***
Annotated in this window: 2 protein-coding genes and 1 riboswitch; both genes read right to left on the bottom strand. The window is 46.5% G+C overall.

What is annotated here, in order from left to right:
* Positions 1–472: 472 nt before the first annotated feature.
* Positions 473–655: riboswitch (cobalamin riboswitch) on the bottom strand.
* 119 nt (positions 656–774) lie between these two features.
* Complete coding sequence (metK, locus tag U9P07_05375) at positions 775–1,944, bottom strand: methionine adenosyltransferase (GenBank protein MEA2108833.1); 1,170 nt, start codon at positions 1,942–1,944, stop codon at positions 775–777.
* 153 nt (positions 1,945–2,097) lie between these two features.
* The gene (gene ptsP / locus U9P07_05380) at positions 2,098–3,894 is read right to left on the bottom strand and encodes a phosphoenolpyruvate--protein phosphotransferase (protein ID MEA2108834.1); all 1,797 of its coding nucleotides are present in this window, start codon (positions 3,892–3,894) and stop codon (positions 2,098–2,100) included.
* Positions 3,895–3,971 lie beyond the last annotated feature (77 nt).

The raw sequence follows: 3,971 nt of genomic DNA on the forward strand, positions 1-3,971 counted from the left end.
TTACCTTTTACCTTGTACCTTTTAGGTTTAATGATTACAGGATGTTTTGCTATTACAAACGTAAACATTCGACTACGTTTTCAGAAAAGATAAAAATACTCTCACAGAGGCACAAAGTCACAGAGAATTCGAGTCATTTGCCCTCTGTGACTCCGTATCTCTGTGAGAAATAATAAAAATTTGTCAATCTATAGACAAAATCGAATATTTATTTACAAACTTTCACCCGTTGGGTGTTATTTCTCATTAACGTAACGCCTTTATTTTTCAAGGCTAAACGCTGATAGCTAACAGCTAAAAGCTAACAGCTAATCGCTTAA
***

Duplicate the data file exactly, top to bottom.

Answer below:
Annotated in this window: 2 protein-coding genes and 1 riboswitch; both genes read right to left on the bottom strand. The window is 46.5% G+C overall.

What is annotated here, in order from left to right:
* Positions 1–472: 472 nt before the first annotated feature.
* Positions 473–655: riboswitch (cobalamin riboswitch) on the bottom strand.
* 119 nt (positions 656–774) lie between these two features.
* Complete coding sequence (metK, locus tag U9P07_05375) at positions 775–1,944, bottom strand: methionine adenosyltransferase (GenBank protein MEA2108833.1); 1,170 nt, start codon at positions 1,942–1,944, stop codon at positions 775–777.
* 153 nt (positions 1,945–2,097) lie between these two features.
* The gene (gene ptsP / locus U9P07_05380) at positions 2,098–3,894 is read right to left on the bottom strand and encodes a phosphoenolpyruvate--protein phosphotransferase (protein ID MEA2108834.1); all 1,797 of its coding nucleotides are present in this window, start codon (positions 3,892–3,894) and stop codon (positions 2,098–2,100) included.
* Positions 3,895–3,971 lie beyond the last annotated feature (77 nt).

The raw sequence follows: 3,971 nt of genomic DNA on the forward strand, positions 1-3,971 counted from the left end.
TTACCTTTTACCTTGTACCTTTTAGGTTTAATGATTACAGGATGTTTTGCTATTACAAACGTAAACATTCGACTACGTTTTCAGAAAAGATAAAAATACTCTCACAGAGGCACAAAGTCACAGAGAATTCGAGTCATTTGCCCTCTGTGACTCCGTATCTCTGTGAGAAATAATAAAAATTTGTCAATCTATAGACAAAATCGAATATTTATTTACAAACTTTCACCCGTTGGGTGTTATTTCTCATTAACGTAACGCCTTTATTTTTCAAGGCTAAACGCTGATAGCTAACAGCTAAAAGCTAACAGCTAATCGCTTAA